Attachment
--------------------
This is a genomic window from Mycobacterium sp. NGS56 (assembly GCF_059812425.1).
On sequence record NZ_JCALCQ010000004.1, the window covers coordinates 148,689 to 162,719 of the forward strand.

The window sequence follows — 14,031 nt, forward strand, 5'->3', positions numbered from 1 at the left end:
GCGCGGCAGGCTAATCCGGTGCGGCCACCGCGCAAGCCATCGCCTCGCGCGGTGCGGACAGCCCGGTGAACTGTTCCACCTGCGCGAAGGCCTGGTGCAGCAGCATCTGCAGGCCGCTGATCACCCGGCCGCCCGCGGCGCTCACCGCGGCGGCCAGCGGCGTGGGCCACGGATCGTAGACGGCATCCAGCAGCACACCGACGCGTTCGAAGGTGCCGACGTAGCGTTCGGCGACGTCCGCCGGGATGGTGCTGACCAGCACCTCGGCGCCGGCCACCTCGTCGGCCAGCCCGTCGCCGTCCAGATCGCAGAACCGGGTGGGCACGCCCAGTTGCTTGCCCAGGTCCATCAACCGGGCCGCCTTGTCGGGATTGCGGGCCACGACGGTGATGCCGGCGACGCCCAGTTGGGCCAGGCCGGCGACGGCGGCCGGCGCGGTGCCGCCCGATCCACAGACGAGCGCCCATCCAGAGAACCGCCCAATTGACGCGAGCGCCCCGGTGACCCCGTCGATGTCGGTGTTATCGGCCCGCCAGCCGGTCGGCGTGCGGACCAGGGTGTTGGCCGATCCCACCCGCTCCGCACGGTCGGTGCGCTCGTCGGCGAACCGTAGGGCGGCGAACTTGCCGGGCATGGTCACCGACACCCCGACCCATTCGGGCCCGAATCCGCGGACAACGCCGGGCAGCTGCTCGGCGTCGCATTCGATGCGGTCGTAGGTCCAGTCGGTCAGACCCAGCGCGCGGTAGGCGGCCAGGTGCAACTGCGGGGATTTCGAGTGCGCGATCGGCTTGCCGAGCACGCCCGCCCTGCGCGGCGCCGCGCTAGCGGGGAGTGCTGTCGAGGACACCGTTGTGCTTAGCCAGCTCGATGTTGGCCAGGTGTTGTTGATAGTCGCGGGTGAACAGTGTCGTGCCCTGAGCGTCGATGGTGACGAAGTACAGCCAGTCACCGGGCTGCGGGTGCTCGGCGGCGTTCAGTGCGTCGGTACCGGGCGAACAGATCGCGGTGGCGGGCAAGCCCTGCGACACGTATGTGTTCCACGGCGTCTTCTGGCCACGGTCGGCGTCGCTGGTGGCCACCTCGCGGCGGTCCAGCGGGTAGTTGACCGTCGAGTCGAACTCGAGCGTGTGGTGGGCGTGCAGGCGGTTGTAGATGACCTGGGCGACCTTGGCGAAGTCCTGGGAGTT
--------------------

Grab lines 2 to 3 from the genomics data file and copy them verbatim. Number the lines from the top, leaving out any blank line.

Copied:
On sequence record NZ_JCALCQ010000004.1, the window covers coordinates 148,689 to 162,719 of the forward strand.

The window sequence follows — 14,031 nt, forward strand, 5'->3', positions numbered from 1 at the left end: